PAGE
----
Tag Archives: government

The devil is in the details: WHICH Christianity are we making the official state religion, exactly?

Legislators in North Carolina recently introduced a bill to make Christianity the official state religion. That bill has now been turfed, but we can probably expect similar moves in the future.

An Omnibus Poll, sponsored by YouGov.com and the Huffington Post, reveals just how far from the nation’s roots we have traveled on the subject of separating church and state and retaining the nation’s neutrality when it comes to how Americans chose to practice their respective religions.

According to the survey, 34 percent of Americans would favor making Christianity their official state religion while less than half (47 percent) oppose the concept. Thirty-two percent of those polled indicated that they would also favor a constitutional amendment that would make Christianity the official religion of the United States with just over half (52 percent) opposing the notion.

Leaving aside for a second the abject failure of millions of Americans to grasp the most basic precepts of their Constitution, this poll actually provides more questions than answers. Continue reading The devil is in the details: WHICH Christianity are we making the official state religion, exactly?

Dear “small government” conservatives: that Thoreau quote doesn’t mean what you think it means

A little knowledge is a dangerous thing, they say. How true, how true, especially when it comes to reducing the wisdom of brilliant, complex minds to their pithiest quotes. In a recent thread on what has become of the GOP, one commenter went all-in with Henry David Thoreau’s famous (and greatly abused) edict: that government is best which governs the least. (Thoreau was actually quoting someone else, but he endorsed the idea, so let’s go with it.)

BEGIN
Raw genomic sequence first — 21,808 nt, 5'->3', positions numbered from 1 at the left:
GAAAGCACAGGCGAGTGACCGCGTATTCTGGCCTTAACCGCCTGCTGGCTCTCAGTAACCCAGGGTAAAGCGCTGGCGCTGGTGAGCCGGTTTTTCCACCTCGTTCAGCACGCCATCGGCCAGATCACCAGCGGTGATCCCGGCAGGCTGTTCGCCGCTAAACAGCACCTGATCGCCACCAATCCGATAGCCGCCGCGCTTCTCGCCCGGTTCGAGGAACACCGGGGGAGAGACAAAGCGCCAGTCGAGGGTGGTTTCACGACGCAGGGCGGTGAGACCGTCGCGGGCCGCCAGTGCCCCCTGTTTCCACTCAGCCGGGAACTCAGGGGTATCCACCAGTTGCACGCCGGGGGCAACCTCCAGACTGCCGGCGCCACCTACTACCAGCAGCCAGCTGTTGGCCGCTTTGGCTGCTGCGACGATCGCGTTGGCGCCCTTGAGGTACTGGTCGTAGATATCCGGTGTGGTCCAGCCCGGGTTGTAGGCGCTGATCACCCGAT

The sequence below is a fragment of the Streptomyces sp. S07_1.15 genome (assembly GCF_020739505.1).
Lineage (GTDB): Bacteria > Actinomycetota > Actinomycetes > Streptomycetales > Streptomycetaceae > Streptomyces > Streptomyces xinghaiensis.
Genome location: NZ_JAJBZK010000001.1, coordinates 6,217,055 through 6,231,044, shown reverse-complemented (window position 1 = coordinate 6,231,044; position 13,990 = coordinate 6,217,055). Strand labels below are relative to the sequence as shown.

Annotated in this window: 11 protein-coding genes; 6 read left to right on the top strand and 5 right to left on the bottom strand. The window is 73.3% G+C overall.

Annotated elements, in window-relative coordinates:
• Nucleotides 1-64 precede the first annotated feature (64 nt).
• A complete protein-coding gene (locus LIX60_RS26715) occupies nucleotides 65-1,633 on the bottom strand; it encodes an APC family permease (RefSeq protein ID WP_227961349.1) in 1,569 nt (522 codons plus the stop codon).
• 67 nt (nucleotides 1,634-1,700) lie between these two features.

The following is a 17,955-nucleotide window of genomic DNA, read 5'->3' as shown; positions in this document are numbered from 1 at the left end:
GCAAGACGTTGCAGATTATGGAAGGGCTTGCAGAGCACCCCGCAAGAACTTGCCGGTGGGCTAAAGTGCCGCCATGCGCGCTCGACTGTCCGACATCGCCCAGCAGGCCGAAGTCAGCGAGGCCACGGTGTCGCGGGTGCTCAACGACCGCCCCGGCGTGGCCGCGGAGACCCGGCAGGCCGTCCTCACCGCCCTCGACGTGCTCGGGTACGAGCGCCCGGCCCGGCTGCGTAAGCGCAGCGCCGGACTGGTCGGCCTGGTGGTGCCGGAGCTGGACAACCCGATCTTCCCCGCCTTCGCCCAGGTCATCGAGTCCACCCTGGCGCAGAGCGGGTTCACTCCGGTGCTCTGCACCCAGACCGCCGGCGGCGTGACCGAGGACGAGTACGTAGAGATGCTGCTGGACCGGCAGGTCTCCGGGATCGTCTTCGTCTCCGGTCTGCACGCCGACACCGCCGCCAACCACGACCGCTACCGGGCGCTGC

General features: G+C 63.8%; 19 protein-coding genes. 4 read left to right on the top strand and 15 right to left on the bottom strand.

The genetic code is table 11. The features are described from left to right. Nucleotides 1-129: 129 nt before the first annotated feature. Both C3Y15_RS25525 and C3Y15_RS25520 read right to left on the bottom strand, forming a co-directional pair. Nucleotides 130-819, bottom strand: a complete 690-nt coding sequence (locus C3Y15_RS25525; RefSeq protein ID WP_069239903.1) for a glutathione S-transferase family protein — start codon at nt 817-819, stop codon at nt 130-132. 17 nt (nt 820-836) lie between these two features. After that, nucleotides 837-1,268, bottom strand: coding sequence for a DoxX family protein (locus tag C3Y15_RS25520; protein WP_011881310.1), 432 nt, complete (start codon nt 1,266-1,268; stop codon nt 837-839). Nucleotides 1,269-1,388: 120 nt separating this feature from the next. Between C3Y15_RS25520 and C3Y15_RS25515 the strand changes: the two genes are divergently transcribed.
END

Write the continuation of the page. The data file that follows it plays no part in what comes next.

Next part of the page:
As I explained at the time, I used to be an enthusiastic young Republican and I was known to quote that line myself. Granted, I was just spouting something I’d heard others say – I hadn’t actually read Civil Disobedience. But by gods, it sounded good. It’s brief, it’s clever, it has the smell of truthiness about it and it comes with the credibility that automatically attends canonical high school reading assignments, even if we hated them at the time.

But there are a couple of problems with the quote. Continue reading Dear “small government” conservatives: that Thoreau quote doesn’t mean what you think it means

The American Parliament: our nation’s 10 political parties

Part two in a series.

Forgive me for abstracting and oversimplifying a bit, but one might argue that American politics breaks along the following 10 lines:

Conservatives, Progressives and the future of representative democracy: what would an American Parliament look like?

Part one in a series.

A little thought experiment for a Monday morning…

Over the past few years I have tried to make as much sense as I could out of the American political landscape. By nature, I’m a theoretically minded thinker, and the point of these exercises has been to try and articulate the structures, shapes, motivators and dynamics the define who we are so that I might develop better theories about why so that I might then think more effectively about how we might be nudged in a more productive direction. Facts → Theory → Action, in other words.

I have observed a few things along the way.

Journalism Accomplished: why aren’t news organizations telling the whole truth in Wisconsin and why aren’t the state’s conservatives demanding secession?